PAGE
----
THE KITSELAS First Nation won’t be deciding to oppose or support Enbridge’s planned Northern Gateway pipeline project until it finishes analyzing the $5.5 billion plan.
“The Kitselas [stewardship] policy requires us to do an independent analysis of the impacts and benefits associated with any new or revised use of lands and resources in our territory” said Kitselas chief councillor Judy Gerow in a statement today.
“We are in the middle of that analysis and expect it to be completed by the end of 2012. Once complete, elected council and the community will consider the conclusions and recommendations and make a final decision on the proposed project.”
The first nation’s natural resource department will present oral evidence tomorrow when the federal panel reviewing the project meets at the Terrace Sportsplex beginning at 1 pm.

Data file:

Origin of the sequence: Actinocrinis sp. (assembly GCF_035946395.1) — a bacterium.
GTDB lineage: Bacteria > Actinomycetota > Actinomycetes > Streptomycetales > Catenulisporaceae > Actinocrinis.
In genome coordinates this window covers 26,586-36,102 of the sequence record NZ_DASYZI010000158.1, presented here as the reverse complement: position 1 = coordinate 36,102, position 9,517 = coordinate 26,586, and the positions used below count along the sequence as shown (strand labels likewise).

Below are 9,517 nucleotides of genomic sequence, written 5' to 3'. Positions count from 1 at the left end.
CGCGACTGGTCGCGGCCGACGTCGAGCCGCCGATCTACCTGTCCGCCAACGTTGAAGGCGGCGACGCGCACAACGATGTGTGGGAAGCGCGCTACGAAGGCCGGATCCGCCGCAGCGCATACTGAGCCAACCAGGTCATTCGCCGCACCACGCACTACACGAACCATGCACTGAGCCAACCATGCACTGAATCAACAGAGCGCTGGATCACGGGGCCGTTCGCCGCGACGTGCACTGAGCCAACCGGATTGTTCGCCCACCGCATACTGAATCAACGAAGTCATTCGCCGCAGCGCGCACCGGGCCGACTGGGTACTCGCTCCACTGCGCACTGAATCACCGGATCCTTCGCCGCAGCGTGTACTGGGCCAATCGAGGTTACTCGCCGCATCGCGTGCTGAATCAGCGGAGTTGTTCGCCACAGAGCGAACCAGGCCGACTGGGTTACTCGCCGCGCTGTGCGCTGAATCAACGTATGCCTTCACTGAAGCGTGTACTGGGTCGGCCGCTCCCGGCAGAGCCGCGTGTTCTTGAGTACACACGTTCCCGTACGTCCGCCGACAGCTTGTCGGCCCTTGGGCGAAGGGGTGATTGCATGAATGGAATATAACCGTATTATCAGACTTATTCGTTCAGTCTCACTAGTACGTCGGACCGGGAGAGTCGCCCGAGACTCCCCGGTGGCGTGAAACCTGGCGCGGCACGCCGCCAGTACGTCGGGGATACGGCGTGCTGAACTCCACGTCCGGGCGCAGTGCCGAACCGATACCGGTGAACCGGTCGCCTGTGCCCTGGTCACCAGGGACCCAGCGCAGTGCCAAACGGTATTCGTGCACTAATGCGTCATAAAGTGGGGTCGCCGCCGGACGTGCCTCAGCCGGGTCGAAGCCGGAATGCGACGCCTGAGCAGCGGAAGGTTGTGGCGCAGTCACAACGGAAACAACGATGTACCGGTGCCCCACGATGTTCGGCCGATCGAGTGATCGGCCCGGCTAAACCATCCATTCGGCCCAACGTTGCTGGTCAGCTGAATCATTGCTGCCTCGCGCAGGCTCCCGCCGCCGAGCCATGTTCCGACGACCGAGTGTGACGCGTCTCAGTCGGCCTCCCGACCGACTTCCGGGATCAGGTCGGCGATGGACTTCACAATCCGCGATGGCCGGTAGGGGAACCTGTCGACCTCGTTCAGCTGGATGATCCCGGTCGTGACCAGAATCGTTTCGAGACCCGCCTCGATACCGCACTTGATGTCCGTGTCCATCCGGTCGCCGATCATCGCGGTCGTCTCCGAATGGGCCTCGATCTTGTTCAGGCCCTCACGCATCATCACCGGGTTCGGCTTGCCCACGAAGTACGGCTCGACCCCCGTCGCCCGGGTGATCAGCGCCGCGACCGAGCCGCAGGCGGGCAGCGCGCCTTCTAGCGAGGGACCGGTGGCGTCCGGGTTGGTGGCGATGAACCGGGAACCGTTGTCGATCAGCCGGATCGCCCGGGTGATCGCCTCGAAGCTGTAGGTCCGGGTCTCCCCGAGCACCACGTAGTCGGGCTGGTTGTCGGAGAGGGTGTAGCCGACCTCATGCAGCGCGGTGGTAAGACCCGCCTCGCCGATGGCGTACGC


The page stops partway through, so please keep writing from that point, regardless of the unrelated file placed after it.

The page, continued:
The Kitsumkalum First Nation and the Metis are also scheduled to speak.
Gerow described the Northern Gateway project as “incredibly polarizing.”
“Many First Nations, communities, organizations and interested individuals have decided to oppose the Northern Gateway pipeline project. It is hard to see how the benefits to Kitselas and those who live in our traditional territory can possibly outweigh the risks. Clearly the oil companies and the governments who collect revenues and taxes benefit from this project while the people of the north and north coast bear all the risks,” she said.
The Northern Gateway pipeline, if built, would be approximately 1,100 kilometres long and the Kitselas say approximately 10 per cent of the pipeline’s footprint falls within their traditional territory.
The Kitselas territory is also the area where Enbridge proposes to tunnel through Clore and Hoult Mountains.